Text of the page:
As one of the first TM Streamyx customers way back in 2001, ten years is a long time to wait for decent broadband. Streamyx was good when it launched but like anything in Malaysia, it just stagnates. Anyways, my parent’s house is among the first few areas for Unifi, unlike where I stay now which is low on TM’s priority list just because the exchange we use is pretty run down.
The speed is great but the installation purely sucks. Don’t get me wrong, the guys did a decent job and were quite clean but I think the first thing Telekom Malaysia should have done is not to assume each household has a single PC. Secondly, the installers should not assume the cable drop is next to the phone table and next to the TV set. So here goes the installer bitching about my complicated setup… see below and trying to charge my mom RM12 per meter run of CAT5 cable. Good thing I have a box (a thousand feet) handy. CAT5 cable run in my parent’s home, measured from the switch is about 85 feet (26m) to the TV area, 75 feet (23m) to the guest room, 65 feet (20m) to Rooms 1 and 2.
Since I wasn’t around when the completed the installation, they managed to hoodwink my parents into believing that all the PCs are already connected. As my parents didn’t know how to run any network testing, all they did was try to load some websites. They even forgot to testing printing. My mom tested printing from her PC (in the guest room) though so she thought everything worked. Yes, it works but half the house is still on Streamyx!! See below diagram.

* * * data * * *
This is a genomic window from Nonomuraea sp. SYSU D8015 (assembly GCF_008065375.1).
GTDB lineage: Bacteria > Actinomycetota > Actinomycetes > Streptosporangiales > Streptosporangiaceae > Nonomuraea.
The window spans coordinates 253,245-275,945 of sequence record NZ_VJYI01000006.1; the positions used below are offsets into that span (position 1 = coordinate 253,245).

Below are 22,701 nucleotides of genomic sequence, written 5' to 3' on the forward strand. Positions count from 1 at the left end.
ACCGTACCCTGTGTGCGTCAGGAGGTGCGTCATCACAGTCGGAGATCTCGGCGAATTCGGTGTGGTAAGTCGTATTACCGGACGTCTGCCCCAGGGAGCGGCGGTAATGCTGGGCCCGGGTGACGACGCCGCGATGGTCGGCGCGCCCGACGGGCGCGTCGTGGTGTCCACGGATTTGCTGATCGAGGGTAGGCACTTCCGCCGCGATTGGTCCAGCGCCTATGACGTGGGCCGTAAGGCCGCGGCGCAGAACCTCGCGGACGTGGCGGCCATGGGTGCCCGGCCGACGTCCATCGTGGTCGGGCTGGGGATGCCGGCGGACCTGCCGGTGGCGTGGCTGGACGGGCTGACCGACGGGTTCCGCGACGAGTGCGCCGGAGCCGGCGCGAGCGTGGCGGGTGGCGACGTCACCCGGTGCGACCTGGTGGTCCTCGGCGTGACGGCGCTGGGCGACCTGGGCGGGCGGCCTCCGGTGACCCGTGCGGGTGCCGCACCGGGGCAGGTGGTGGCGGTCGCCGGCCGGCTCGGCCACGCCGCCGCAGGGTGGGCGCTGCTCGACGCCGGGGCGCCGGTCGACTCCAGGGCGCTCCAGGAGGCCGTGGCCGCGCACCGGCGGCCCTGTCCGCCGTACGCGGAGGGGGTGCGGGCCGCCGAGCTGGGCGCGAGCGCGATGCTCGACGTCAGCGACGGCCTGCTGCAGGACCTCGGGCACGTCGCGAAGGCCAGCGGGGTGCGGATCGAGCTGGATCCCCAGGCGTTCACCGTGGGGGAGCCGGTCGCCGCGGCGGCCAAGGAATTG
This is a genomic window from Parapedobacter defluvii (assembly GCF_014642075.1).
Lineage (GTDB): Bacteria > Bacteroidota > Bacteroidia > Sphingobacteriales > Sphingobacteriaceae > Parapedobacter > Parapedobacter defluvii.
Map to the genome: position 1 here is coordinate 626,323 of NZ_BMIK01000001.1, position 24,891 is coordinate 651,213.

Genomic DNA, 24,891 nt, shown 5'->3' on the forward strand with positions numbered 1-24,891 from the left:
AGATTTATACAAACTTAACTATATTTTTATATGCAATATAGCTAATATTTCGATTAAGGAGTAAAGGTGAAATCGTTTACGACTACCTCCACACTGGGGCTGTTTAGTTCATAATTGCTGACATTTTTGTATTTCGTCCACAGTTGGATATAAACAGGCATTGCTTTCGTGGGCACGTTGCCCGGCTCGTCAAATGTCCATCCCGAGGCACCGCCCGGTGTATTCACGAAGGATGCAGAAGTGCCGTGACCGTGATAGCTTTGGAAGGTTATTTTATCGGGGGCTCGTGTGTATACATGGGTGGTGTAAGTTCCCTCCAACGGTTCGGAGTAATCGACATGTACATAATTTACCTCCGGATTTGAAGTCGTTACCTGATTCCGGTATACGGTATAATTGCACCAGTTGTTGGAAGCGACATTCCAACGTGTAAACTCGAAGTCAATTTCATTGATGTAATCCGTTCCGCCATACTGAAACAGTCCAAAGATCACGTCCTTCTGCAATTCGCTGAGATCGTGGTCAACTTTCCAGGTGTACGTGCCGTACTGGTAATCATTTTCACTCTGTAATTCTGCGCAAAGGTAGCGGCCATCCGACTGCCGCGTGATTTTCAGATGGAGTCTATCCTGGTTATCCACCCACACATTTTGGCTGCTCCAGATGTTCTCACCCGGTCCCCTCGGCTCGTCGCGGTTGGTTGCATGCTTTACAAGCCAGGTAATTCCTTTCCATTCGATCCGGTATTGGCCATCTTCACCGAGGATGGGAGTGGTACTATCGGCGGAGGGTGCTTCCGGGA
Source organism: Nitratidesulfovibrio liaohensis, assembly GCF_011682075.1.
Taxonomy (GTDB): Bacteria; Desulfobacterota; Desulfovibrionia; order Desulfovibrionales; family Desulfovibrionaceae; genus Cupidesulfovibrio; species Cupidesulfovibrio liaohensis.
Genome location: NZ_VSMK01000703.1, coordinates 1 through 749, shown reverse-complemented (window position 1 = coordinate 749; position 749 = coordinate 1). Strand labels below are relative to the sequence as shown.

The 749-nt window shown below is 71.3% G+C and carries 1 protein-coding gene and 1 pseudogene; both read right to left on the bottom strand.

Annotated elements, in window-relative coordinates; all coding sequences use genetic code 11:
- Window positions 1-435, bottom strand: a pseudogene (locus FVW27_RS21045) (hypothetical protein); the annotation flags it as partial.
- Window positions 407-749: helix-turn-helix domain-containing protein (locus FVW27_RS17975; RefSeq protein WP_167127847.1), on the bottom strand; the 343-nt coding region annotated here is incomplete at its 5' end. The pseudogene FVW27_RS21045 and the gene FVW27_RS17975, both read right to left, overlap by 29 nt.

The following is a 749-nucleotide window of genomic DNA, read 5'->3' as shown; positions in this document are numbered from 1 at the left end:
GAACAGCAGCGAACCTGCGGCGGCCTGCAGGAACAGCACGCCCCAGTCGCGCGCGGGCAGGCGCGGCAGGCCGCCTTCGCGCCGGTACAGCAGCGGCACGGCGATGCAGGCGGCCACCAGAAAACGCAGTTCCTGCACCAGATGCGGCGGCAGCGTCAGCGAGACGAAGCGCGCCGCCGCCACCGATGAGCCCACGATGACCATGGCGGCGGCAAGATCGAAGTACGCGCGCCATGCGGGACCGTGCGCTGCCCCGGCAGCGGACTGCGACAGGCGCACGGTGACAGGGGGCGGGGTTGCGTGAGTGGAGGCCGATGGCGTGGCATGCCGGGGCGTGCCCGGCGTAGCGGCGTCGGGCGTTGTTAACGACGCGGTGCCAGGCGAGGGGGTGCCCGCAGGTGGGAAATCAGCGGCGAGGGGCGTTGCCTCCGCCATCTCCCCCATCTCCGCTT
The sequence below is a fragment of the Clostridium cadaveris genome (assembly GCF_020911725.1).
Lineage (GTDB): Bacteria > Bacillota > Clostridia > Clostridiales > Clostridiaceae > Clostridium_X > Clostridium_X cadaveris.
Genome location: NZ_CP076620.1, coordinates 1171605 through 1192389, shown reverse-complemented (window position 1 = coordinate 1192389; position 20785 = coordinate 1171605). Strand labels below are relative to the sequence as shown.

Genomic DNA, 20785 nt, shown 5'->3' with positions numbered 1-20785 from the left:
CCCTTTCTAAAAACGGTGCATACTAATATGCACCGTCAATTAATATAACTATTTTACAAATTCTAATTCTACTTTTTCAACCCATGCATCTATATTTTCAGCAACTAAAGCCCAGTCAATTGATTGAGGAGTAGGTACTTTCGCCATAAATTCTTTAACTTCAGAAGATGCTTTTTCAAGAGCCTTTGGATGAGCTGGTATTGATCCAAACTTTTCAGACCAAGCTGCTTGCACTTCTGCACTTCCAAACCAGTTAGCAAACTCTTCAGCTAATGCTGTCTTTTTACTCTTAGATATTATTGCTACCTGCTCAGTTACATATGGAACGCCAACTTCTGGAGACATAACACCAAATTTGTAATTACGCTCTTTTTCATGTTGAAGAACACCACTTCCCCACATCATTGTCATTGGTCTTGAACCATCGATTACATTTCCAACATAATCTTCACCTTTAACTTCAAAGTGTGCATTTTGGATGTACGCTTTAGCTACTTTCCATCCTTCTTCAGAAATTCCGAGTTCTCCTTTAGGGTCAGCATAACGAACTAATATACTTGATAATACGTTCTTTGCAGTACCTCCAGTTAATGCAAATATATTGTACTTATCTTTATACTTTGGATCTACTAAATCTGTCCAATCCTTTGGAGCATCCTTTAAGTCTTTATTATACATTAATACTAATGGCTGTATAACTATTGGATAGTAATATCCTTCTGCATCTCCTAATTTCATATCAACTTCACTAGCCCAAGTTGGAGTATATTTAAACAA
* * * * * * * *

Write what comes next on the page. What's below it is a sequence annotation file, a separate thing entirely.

I dropped at 4:30pm and first thing I did was to do a cable trace. Not liking what I found, I turned off the ADSL connection and immediately two PCs lost internet connectivity. It’s obvious why. These are the things I immediately configured or changed:
- Change the Routerâ€™s Administrator password (defaulted to blank!)
- Turned off the Wireless on TM’s DIR-615. (If you intend to use it, rename the Wireless Network Name/SSID)
* The default SSID uses the customerâ€™s name, i.e.: subscribername@unifi.
- Disable Remote Access to the router
- Enable Firewall, including blocking scan, DOS attacks, service filters, the whole enchilada….
- Adjusted the DHCP port range so it didn’t conflict with my other devices that were statically assigned
Here’s how the network finally looks like:
It looks like I’ve to be around and end up doing a fair bit of work if (when TM decides to upgrade the Sungei Way exchange) I subscribe to Unifi and their installers come to my home. It’s way more complicated that my parents!
By the way, I didn’t play around much with the phone service or the IPTV service. It’s not that attractive to me at the moment but hopefully it’ll change in the future. I’m hoping for pure SIP services from TM in terms of the voice side…